Selling Your House in a Tough Market

You’ve decided to sell your house. Now what? It’s a tough market. We all know that.

In my small county there are 450 foreclosures right now. Did you know that the bank bases its appraisals on the average home sale of comparable homes in your area? You probably did, but did you know this includes the sale of foreclosed homes? This can drive your own home price down. Not really fair, but there you have it.

This means you really have to do your homework. Your place needs to shine, inside and out. Your Realtor’s going to post photos of your home on the MLS. If the first thing they see is that storm-damaged tree in the front yard, your potential buyer is going to get distracted and possibly wonder what else remains undone. All those little things that you’ve been meaning to do, do them.

In preparation for listing my house I took an open-eyed walk around the property, inside and out. Funny how when you live in a place, you stop noticing things. As I walked, I made a list of over eighty items, large and small, that I wanted to tackle. This ranged from cleaning a light fixture to re-painting the kitchen. A friend called it “the honey-do list from hell”. Funny. Looking at it as a whole, it looked daunting.

Remember that old “you can eat an elephant, one bite at a time”? Break it into little “bites”.

I already knew I wanted to list my home in less than three weeks, so I prioritized the list. Each day began with a list.

I mixed the jobs up, scheduling tasks in order, and mixing smaller jobs in. I broke larger jobs into smaller steps, prepping walls for paint one day, but painting the next. A separate list of needed supplies kept me organized, so I was ready for the next day.

Split up like this no task seemed overwhelming, but by the end of each day progress was visible. In the end, before my house was listed most of the jobs had been done – and all of the important ones.

But the house still isn’t ready. Next you’ve got to stage it. You know all those magazine articles with pictures of houses and the rooms in them? Those are “staged”.

You’ve got to get rid of clutter, hide the kid’s plastic arsenal of toys, remove anything that might suggest smelly pets. And clean, clean, clean! Everything should shine. Don’t forget to wash the windows. A friend gave me a “Windex Outdoor All-in-One” window washing kit for the outside. This was much faster than cleaning them by hand, and worked great.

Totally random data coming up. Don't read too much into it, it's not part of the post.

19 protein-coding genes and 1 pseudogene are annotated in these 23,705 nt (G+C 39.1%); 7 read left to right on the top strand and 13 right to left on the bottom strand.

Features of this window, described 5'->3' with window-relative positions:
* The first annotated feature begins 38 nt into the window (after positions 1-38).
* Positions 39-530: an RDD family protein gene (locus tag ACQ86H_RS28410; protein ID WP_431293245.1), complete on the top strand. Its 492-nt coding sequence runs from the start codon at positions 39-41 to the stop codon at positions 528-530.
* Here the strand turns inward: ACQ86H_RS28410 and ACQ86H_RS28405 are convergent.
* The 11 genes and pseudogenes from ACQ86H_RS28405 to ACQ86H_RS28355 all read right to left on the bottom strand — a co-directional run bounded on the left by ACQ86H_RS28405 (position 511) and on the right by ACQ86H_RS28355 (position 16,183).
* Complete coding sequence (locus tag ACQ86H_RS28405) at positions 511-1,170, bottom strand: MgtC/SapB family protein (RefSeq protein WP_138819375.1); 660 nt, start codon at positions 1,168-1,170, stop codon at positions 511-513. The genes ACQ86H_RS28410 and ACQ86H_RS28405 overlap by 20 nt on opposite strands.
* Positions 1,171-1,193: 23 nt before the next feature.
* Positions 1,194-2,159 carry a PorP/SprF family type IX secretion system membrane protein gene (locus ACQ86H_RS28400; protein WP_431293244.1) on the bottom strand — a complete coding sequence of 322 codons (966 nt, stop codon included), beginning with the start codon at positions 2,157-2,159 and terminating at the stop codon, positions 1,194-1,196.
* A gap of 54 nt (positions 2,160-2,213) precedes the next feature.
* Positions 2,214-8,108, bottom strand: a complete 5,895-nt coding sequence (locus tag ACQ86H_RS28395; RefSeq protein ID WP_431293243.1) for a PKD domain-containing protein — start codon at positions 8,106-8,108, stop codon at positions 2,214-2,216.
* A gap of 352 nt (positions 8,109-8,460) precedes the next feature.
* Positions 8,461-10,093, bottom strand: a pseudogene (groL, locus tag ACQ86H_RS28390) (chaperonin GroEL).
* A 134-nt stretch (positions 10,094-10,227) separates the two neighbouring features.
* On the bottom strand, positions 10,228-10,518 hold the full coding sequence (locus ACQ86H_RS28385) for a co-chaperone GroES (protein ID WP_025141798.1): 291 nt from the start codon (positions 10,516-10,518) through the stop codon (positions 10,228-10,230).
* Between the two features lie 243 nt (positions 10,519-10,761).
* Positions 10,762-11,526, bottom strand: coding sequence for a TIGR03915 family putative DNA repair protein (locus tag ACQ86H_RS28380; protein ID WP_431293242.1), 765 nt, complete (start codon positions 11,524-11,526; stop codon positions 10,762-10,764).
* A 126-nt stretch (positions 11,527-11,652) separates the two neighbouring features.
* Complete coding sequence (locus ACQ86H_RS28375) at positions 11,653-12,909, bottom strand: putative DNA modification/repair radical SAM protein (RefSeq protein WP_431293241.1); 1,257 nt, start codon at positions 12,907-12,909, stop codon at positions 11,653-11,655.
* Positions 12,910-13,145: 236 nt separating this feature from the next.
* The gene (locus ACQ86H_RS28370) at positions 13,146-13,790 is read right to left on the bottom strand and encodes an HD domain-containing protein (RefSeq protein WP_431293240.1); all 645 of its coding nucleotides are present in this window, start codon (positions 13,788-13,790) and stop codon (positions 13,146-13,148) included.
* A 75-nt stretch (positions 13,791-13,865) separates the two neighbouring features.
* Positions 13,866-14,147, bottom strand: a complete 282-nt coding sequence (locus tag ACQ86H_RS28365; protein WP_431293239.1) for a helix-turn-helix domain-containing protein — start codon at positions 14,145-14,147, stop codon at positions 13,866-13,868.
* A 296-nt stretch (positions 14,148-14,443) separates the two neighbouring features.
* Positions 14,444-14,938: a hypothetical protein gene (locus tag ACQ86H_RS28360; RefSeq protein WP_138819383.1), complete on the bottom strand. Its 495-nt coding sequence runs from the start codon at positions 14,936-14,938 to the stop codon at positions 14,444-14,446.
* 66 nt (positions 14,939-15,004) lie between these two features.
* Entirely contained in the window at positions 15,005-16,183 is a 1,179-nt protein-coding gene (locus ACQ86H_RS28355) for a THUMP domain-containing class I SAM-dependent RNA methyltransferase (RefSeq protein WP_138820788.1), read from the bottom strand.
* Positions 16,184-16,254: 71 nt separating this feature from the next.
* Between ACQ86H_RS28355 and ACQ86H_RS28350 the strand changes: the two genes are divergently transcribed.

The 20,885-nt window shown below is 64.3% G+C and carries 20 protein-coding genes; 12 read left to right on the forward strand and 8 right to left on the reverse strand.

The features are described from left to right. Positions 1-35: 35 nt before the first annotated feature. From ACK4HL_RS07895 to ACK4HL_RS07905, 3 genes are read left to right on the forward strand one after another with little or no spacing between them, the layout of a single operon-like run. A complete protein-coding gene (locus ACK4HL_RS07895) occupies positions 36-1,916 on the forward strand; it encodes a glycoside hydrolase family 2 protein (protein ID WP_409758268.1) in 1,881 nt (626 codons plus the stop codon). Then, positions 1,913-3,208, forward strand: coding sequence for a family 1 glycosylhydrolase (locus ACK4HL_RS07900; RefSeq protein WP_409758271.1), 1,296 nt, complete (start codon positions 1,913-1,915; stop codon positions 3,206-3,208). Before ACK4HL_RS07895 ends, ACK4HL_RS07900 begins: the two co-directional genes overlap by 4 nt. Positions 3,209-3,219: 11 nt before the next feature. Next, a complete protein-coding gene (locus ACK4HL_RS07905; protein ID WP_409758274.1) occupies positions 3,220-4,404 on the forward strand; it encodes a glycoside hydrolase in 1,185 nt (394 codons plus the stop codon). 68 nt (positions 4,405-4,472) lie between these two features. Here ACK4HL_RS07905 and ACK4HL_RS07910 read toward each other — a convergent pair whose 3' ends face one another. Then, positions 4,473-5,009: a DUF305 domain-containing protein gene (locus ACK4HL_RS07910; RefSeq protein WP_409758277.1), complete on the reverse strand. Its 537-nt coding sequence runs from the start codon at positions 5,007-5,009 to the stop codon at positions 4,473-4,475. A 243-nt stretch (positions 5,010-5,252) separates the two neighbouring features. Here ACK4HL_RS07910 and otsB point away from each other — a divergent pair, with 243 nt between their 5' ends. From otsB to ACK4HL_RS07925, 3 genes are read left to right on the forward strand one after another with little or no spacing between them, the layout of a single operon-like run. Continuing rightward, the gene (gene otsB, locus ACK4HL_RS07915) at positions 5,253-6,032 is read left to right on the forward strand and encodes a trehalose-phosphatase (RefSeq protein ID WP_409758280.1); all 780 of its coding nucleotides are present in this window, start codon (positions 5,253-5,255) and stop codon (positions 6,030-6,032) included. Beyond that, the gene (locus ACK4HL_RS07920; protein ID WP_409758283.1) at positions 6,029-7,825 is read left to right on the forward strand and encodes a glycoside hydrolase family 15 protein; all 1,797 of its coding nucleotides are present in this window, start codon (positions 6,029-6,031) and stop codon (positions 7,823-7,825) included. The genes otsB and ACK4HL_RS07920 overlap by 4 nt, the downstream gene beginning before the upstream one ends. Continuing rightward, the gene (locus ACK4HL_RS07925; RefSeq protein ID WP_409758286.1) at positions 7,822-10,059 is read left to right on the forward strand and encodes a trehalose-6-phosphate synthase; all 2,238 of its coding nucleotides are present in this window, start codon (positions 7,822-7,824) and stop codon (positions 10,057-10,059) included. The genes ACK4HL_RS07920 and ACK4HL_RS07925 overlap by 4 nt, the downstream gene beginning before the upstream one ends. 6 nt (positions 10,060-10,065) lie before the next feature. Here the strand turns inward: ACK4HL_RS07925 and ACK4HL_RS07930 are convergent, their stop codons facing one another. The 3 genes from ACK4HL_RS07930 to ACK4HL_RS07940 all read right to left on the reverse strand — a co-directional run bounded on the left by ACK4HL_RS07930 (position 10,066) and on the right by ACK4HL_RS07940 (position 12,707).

Thin your belongings out, even if you have to rent a storage unit. Rooms look bigger when they’re not stuffed with stuff. But they should all be staged. I borrowed an entire bedroom set from the same friend (bedding, curtains and all) to stage an otherwise empty room.

When someone walks into your home, all of their senses are going to be on high alert. I didn’t realize that a shampoo I was using made the bathroom smell like a beauty parlor, until I walked into the house after running some errands right after a shower. Now all showering is done either the night before or early in the morning, hours before a potential walk.

Same thing with vacuuming, dusting, running the washer or dishwasher, and cooking. You may adore that home-made lasagna or chicken pie, but the odors linger. The take-out places are beginning to recognize me when I walk in. This is a sure way to gain weight, but when it comes to selling my house, I’m taking no chances.

In short, you’re not going to be living a laid-back life for the remainder of your time in this house. It’s not unusual to get a call that someone wants to see the house in twenty minutes. You don’t say no! So, keep up on things. Right now, that’s your job. You can relax in the new place.

Ask your Realtor for suggestions. Tell her to be specific. She does this for a living and knows what works. My first reward for all this work was having her telling me “Don’t worry. Your house ‘shows’ great.”

And the second reward? My Realtor just called. I’ve got a contract and the closing date is set.

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